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Across the country, young people are being manipulated, sexually abused, forced to launder money and deal drugs. Exploitation isn't obvious. But it happens everywhere. And you can stop it. Get to know the signs of child exploitation and how to report it through our award-winning #LookCloser campaign with the British Transport Police and National County Lines Coordination Centre. Together we can protect children from this abuse.

What is exploitation and where does it happen

boy standing in train station alone

Visible in public

When someone builds a relationship with a child to manipulate them, this is known as grooming. It happens online and offline. The child may then be sexually abused, forced into labour, made to launder criminal money, or coerced into transporting drugs or stealing from shops. These are types of child exploitation. 

Young people are targeted at fast food outlets, shopping centres and parks. They are forced to travel on trains, buses, coaches and use roadside services for rest stops. It can also happen 'behind closed doors' in hotels, salons, car washes. Or online through gaming platforms and social media.

It can happen anywhere and any child can be exploited. By learning to spot the signs and how to report them, we can keep children safe from this abuse.

young girl on phone in train station

Join our campaign

Join us and pledge to #LookCloser to protect young people from exploitation. 

By getting to know the signs and how to report your concerns if worried, we can keep more children safe from abuse.

Signs of child exploitation

Ask yourself, is a young person:

  • Travelling alone, particularly in school hours, late at night or frequently?
  • Looking lost or in unfamiliar surroundings?
  • Anxious, frightened, angry or displaying other behaviours that make you worried about them?
  • In possession of more than one phone?
  • Carrying lots of cash?
  • Potentially under the influence of drugs or alcohol?
  • Being instructed or controlled by another individual?
  • Accompanied by individuals who are older than them?
  • Seen begging in a public space?

Do you work in these industries?

If you work in any of these industries, there may be specific signs of exploitation you can look out for.

young man looking strong sun setting in the trees behind him

What is financial exploitation?

A growing concern across the country involves criminals approaching children and young people online through gaming and social media platforms, and in places like shops and cashpoints with offers of quick cash and fake job opportunities, only to use and control their bank accounts to commit fraud and launder money from organised crime.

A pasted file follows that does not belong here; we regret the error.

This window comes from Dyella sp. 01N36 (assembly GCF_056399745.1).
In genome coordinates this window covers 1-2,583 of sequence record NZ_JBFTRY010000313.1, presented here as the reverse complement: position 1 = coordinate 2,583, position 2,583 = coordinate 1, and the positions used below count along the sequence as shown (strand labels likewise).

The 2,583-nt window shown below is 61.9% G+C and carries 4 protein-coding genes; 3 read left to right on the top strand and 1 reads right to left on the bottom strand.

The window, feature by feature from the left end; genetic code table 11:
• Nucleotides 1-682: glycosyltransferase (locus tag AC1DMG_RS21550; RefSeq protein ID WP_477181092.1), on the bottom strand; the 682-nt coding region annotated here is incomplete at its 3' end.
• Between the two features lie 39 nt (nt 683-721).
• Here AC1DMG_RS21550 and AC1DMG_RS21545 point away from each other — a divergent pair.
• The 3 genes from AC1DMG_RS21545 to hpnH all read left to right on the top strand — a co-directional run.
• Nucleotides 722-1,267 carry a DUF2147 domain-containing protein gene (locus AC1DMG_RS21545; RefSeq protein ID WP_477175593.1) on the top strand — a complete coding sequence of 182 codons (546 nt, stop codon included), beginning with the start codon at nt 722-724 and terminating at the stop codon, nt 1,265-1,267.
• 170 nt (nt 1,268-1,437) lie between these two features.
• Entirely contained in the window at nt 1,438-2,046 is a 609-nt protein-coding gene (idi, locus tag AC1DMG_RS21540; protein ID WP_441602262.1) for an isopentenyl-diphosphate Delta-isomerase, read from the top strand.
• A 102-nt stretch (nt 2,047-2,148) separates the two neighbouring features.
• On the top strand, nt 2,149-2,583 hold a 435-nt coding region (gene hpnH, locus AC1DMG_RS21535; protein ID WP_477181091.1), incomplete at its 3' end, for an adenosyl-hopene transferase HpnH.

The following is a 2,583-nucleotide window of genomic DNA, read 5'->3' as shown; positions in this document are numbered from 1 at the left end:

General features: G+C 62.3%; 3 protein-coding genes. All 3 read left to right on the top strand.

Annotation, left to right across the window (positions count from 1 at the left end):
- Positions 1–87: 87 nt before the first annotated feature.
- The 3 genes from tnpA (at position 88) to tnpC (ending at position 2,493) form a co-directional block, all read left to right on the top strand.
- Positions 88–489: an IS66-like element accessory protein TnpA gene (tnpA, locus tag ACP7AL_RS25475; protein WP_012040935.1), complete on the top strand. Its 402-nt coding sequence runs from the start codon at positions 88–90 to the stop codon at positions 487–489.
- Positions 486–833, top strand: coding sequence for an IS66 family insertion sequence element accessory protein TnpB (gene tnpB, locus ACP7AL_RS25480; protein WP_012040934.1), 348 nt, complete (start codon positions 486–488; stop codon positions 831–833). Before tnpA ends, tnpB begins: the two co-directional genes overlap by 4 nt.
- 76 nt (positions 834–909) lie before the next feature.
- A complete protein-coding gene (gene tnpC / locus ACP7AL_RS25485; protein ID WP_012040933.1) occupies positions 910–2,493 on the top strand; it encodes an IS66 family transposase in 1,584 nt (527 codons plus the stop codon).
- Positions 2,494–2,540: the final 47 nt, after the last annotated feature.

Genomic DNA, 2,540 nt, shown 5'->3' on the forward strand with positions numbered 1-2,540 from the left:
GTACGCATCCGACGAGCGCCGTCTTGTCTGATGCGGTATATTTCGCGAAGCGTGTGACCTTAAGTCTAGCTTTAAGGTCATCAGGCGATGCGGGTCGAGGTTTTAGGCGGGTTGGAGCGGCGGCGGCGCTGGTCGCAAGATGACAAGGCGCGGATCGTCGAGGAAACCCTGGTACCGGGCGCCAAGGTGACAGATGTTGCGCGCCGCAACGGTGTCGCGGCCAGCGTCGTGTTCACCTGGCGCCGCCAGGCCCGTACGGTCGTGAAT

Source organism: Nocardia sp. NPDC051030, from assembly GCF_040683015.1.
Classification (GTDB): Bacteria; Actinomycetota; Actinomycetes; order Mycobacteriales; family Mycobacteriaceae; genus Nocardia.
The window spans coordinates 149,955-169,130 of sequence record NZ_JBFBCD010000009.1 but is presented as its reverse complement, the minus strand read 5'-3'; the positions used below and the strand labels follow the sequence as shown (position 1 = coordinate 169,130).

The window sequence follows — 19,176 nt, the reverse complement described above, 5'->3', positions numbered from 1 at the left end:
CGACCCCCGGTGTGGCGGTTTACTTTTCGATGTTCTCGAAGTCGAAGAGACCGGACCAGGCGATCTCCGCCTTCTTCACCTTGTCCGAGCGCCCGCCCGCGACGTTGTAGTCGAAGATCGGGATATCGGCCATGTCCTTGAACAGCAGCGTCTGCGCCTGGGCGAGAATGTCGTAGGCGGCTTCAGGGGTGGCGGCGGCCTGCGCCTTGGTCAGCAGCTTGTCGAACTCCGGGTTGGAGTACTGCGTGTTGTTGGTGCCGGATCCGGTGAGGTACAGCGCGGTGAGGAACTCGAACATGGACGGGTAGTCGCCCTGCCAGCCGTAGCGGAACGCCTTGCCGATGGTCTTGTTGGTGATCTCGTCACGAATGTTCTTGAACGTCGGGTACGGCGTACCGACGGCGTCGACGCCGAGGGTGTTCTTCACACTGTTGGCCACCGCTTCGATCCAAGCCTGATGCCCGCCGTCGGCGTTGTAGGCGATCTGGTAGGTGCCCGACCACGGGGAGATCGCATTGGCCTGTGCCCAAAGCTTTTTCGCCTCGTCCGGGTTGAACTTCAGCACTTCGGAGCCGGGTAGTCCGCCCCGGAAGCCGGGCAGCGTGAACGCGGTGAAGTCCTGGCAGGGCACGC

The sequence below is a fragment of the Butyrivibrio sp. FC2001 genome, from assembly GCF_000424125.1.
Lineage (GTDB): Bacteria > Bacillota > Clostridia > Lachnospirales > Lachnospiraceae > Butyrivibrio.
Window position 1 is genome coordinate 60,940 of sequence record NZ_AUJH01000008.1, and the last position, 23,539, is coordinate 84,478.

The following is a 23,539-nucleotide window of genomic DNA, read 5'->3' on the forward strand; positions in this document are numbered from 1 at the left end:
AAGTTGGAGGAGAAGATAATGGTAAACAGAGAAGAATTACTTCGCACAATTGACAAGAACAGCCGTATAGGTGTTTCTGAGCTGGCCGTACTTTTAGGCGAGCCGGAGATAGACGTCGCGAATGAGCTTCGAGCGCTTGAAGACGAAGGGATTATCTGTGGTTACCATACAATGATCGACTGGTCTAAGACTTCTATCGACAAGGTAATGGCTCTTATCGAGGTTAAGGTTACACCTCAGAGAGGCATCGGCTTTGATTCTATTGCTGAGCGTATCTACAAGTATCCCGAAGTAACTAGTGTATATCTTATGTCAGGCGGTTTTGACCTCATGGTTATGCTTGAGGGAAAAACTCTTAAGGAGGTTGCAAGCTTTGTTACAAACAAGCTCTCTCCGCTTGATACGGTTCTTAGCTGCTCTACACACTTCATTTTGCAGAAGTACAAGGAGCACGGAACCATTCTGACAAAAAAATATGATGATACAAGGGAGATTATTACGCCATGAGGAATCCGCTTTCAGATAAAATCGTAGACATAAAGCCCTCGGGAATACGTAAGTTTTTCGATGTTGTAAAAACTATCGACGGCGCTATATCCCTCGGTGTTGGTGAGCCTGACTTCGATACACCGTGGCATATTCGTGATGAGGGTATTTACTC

Programme of Learning

We offer a free, year round Programme of learning for any professional working with or overseeing services for children and young people, including those in frontline roles up to strategic leads and commissioners. 

Out sessions cover a wide range of issues related to preventing and disrupting child exploitation and abuse. They seek to incorporate and respond to the latest developments in tackling these ever changing harms and will help equip professionals with the knowledge and tools that they need to address these.

Click on the session titles below to book on to these events (you will need to do so for each individually) . 

This page will continue to be updated throughout the year with more learning events. 

Thursday 11 July 2024Disrupting exploitation10:00 – 12:00
Thursday 29 August 2024Safeguarding care experienced young people from exploitation13:00 – 15:00
Monday 16 September 2024Financial exploitation10:00 – 12:00

Do you work with young people?

Do you work with young people?

If you work with children or young people, our #LookCloser resources could help you with your practice.

Do you have concerns about a child you know or work with?

If you think a child you know or work with is at risk of exploitation or is being exploited, contact the social care team at their local council.

man in hoodie talks to young boy in hoodie and baseball cap in the park

If something doesn't feel right, don't wait, report it

Call the police on 101 or 999 in an emergency

You can also report to the police online. Only report your concerns when it is safe for you to do so, even if this is after the event that your concerns initially arose.  Do not attempt to intervene yourself. 

Text the British Transport Police on 61016

If you are on a train, you can text the British Transport Police. Information on routes of travel, addresses, appearance, and behaviour of a child can all help to protect young people. 

Call Crimestoppers on 0800 555 111

If you have information on child exploitation and abuse or suspect it may be happening but want to remain completely anonymous, you can contact the independent charity Crimestoppers online or on the phone.

Call the NSPCC on 0808 800 5000

The NSPCC helpline is staffed by trained professionals who can provide expert advice and support if you’re concerned about a child. 

download #LookCloser resources

Look Closer Digital Pack

#LookCloser resources

Whether you work directly with young people, work in an industry where exploitation could be visible, or are a concerned member of the public, our #LookCloser resources help everyone play their part in stopping child exploitation.

It includes #LookCloser posters and leaflets, social media assets, a programme of learning events on child exploitation, explainers on grooming, financial exploitation and more. 

Please also see our Working with prevention report and learn more about the work we do collaborating with organisations in every sector across England and Wales to improve responses and prevent exploitation and abuse.